With that focal length, f/16 is optimal when you’re focused a very typical 12 feet away (3.7 meters). And it’s not far from optimal even if you’re focused on something that’s a whopping 20 feet away – only a 7% loss of sharpness versus the ideal aperture of f/12.

A lot of photographers will use a 35mm lens for landscape photography and casually pick f/8 or so, thinking they’re getting a lot of sharpness. But unless you’re focused 50 feet away or more (15 meters), f/8 doesn’t get you the sharpest photos. A smaller aperture does instead.

That’s why f/16 is so great.

Often, photographers don’t realize just how little depth of field they can get at f/4, f/5.6, or even f/8. I’ve seen plenty of photographers get blurry corners even at the supposed “sharpest” aperture on their lens. The reason? The lens isn’t blurry at that aperture. Their corners are just out of focus.

This photo was taken at "only" 35mm, yet even that moderate focal length already loses a lot of depth of field compared to ultra-wides. An f-stop of f/16 was critical here.
NIKON D800E + 35mm f/1.8 @ 35mm, ISO 100, 1.3 seconds, f/16.0

I’m not saying that f/16 is a sharp aperture in and of itself. It’s not. But if you’re photographing a three-dimensional scene, and you want good definition from front to back, it’s very often (I’d even say most of the time) a better aperture than f/4 or f/5.6 – even if it doesn’t score as well on a flat test chart.

A photo taken with good technique at f/16 still has pretty wicked sharpness. Sure, there’s diffraction, but it’s not bad enough to ruin a photo. (If your photo is too blurry to print large at f/16, it’s not diffraction that caused the problem.) Focusing errors and motion blur are, by far, the more likely culprits when your photo isn’t sharp.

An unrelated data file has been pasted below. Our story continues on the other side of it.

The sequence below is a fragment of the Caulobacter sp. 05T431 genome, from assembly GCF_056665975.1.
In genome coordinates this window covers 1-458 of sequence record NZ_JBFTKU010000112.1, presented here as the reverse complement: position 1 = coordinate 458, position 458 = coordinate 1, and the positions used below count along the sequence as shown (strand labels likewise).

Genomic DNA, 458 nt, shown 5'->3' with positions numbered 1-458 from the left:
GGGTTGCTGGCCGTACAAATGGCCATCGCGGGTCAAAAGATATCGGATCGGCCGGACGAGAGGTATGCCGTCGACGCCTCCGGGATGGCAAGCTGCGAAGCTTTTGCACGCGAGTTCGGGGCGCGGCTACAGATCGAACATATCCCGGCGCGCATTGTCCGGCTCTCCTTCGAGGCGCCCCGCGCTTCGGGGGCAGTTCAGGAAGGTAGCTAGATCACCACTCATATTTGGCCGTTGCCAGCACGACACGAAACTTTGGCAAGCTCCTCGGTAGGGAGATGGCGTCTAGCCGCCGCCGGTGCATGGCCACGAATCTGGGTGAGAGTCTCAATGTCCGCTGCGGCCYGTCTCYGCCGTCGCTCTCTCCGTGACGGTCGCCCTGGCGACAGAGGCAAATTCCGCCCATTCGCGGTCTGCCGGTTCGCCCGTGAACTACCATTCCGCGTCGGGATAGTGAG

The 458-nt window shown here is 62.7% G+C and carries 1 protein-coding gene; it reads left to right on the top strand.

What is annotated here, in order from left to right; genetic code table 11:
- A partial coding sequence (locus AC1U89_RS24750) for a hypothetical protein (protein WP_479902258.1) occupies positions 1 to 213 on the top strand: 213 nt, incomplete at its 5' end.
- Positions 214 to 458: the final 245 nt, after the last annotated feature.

Indeed, if focusing errors are what plague you, f/16 can actually help your sharpness. All that extra depth of field smooths out focusing errors (and some lens issues like field curvature) to make for better results than you’d otherwise get. In a way, it minimizes the chances that something can go wrong in your landscape photo.

With a telephoto lens, I almost always default to f/16, especially when my focal length is near the farthest end of the zoom (in this case, 185mm).
NIKON D800E + 70-200mm f/4 @ 185mm, ISO 100, 0.8 seconds, f/16.0

That said, I definitely don’t recommend using f/16 as your default. I don’t recommend using any aperture as your default, because the best aperture changes wildly from scene to scene (and if maximum sharpness is your main priority, you’ll usually be focus stacking anyway). If I did have to pick just a single “best” aperture for daytime landscape work, I’d probably lean f/11 rather than f/16 anyway.

But the horrors of f/16 are way overblown. If your foreground is close to your lens, or you’re shooting landscapes with a telephoto, small apertures will improve your image quality far more than they harm it. 

So, the next time that you see warning signs about the impending sharpness abyss, tell your lens company that you know better and walk right up to the edge. The photos you capture will be worth it.